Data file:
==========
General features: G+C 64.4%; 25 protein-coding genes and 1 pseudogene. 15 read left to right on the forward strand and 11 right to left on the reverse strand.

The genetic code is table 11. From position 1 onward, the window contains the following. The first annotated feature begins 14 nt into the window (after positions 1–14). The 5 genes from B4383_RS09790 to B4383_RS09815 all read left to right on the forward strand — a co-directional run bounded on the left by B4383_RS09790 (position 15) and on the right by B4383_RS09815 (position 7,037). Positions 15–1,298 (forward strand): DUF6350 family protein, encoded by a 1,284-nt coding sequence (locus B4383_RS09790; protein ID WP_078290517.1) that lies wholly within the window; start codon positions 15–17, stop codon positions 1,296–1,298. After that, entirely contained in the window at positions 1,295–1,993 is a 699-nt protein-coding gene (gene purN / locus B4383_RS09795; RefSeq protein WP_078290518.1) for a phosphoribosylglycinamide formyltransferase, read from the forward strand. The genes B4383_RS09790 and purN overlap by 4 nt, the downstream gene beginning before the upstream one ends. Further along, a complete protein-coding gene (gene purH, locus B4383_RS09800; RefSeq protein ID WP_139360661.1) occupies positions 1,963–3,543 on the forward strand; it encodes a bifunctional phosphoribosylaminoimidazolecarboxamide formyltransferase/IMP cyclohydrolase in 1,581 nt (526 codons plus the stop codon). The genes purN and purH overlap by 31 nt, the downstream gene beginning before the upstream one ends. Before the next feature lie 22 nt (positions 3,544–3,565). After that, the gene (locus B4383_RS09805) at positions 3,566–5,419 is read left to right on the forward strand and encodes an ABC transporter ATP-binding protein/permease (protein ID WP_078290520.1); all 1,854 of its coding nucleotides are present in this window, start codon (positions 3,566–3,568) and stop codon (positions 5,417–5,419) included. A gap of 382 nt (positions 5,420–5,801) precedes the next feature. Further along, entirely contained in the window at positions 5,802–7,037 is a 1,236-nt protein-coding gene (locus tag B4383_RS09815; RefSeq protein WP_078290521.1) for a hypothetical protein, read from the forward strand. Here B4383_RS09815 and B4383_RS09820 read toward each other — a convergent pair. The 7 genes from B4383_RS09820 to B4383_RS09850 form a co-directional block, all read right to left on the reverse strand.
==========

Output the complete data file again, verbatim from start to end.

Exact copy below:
General features: G+C 64.4%; 25 protein-coding genes and 1 pseudogene. 15 read left to right on the forward strand and 11 right to left on the reverse strand.

The genetic code is table 11. From position 1 onward, the window contains the following. The first annotated feature begins 14 nt into the window (after positions 1–14). The 5 genes from B4383_RS09790 to B4383_RS09815 all read left to right on the forward strand — a co-directional run bounded on the left by B4383_RS09790 (position 15) and on the right by B4383_RS09815 (position 7,037). Positions 15–1,298 (forward strand): DUF6350 family protein, encoded by a 1,284-nt coding sequence (locus B4383_RS09790; protein ID WP_078290517.1) that lies wholly within the window; start codon positions 15–17, stop codon positions 1,296–1,298. After that, entirely contained in the window at positions 1,295–1,993 is a 699-nt protein-coding gene (gene purN / locus B4383_RS09795; RefSeq protein WP_078290518.1) for a phosphoribosylglycinamide formyltransferase, read from the forward strand. The genes B4383_RS09790 and purN overlap by 4 nt, the downstream gene beginning before the upstream one ends. Further along, a complete protein-coding gene (gene purH, locus B4383_RS09800; RefSeq protein ID WP_139360661.1) occupies positions 1,963–3,543 on the forward strand; it encodes a bifunctional phosphoribosylaminoimidazolecarboxamide formyltransferase/IMP cyclohydrolase in 1,581 nt (526 codons plus the stop codon). The genes purN and purH overlap by 31 nt, the downstream gene beginning before the upstream one ends. Before the next feature lie 22 nt (positions 3,544–3,565). After that, the gene (locus B4383_RS09805) at positions 3,566–5,419 is read left to right on the forward strand and encodes an ABC transporter ATP-binding protein/permease (protein ID WP_078290520.1); all 1,854 of its coding nucleotides are present in this window, start codon (positions 3,566–3,568) and stop codon (positions 5,417–5,419) included. A gap of 382 nt (positions 5,420–5,801) precedes the next feature. Further along, entirely contained in the window at positions 5,802–7,037 is a 1,236-nt protein-coding gene (locus tag B4383_RS09815; RefSeq protein WP_078290521.1) for a hypothetical protein, read from the forward strand. Here B4383_RS09815 and B4383_RS09820 read toward each other — a convergent pair. The 7 genes from B4383_RS09820 to B4383_RS09850 form a co-directional block, all read right to left on the reverse strand.